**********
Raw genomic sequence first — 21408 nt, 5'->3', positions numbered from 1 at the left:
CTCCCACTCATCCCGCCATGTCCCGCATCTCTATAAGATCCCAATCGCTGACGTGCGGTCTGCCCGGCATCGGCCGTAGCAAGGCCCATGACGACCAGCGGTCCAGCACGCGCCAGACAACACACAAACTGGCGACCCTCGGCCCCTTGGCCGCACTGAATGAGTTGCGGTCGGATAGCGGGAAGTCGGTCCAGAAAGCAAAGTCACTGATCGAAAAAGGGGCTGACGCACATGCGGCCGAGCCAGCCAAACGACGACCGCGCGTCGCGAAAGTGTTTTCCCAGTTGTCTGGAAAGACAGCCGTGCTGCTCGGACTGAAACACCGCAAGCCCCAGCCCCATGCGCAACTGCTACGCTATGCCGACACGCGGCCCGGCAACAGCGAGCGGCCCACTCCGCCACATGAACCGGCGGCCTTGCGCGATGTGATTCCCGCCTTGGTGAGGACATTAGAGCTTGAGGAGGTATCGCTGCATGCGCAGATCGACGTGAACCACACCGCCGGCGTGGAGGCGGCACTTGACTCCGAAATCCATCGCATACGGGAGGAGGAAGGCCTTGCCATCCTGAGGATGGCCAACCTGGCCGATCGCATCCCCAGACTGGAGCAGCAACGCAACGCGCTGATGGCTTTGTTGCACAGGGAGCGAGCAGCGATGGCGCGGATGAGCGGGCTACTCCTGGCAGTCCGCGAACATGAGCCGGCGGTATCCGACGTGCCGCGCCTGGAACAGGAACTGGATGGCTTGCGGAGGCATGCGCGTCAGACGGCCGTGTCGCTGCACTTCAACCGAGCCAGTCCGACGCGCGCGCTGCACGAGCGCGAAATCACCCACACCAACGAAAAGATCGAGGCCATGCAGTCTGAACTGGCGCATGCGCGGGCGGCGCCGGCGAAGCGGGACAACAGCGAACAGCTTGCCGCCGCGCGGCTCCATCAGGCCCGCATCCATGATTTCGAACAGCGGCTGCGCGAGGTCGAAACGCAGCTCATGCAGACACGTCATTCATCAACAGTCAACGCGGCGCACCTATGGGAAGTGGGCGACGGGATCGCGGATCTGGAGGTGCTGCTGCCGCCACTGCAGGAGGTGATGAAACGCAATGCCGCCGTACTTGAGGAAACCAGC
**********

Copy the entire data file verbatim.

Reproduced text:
Raw genomic sequence first — 21408 nt, 5'->3', positions numbered from 1 at the left:
CTCCCACTCATCCCGCCATGTCCCGCATCTCTATAAGATCCCAATCGCTGACGTGCGGTCTGCCCGGCATCGGCCGTAGCAAGGCCCATGACGACCAGCGGTCCAGCACGCGCCAGACAACACACAAACTGGCGACCCTCGGCCCCTTGGCCGCACTGAATGAGTTGCGGTCGGATAGCGGGAAGTCGGTCCAGAAAGCAAAGTCACTGATCGAAAAAGGGGCTGACGCACATGCGGCCGAGCCAGCCAAACGACGACCGCGCGTCGCGAAAGTGTTTTCCCAGTTGTCTGGAAAGACAGCCGTGCTGCTCGGACTGAAACACCGCAAGCCCCAGCCCCATGCGCAACTGCTACGCTATGCCGACACGCGGCCCGGCAACAGCGAGCGGCCCACTCCGCCACATGAACCGGCGGCCTTGCGCGATGTGATTCCCGCCTTGGTGAGGACATTAGAGCTTGAGGAGGTATCGCTGCATGCGCAGATCGACGTGAACCACACCGCCGGCGTGGAGGCGGCACTTGACTCCGAAATCCATCGCATACGGGAGGAGGAAGGCCTTGCCATCCTGAGGATGGCCAACCTGGCCGATCGCATCCCCAGACTGGAGCAGCAACGCAACGCGCTGATGGCTTTGTTGCACAGGGAGCGAGCAGCGATGGCGCGGATGAGCGGGCTACTCCTGGCAGTCCGCGAACATGAGCCGGCGGTATCCGACGTGCCGCGCCTGGAACAGGAACTGGATGGCTTGCGGAGGCATGCGCGTCAGACGGCCGTGTCGCTGCACTTCAACCGAGCCAGTCCGACGCGCGCGCTGCACGAGCGCGAAATCACCCACACCAACGAAAAGATCGAGGCCATGCAGTCTGAACTGGCGCATGCGCGGGCGGCGCCGGCGAAGCGGGACAACAGCGAACAGCTTGCCGCCGCGCGGCTCCATCAGGCCCGCATCCATGATTTCGAACAGCGGCTGCGCGAGGTCGAAACGCAGCTCATGCAGACACGTCATTCATCAACAGTCAACGCGGCGCACCTATGGGAAGTGGGCGACGGGATCGCGGATCTGGAGGTGCTGCTGCCGCCACTGCAGGAGGTGATGAAACGCAATGCCGCCGTACTTGAGGAAACCAGC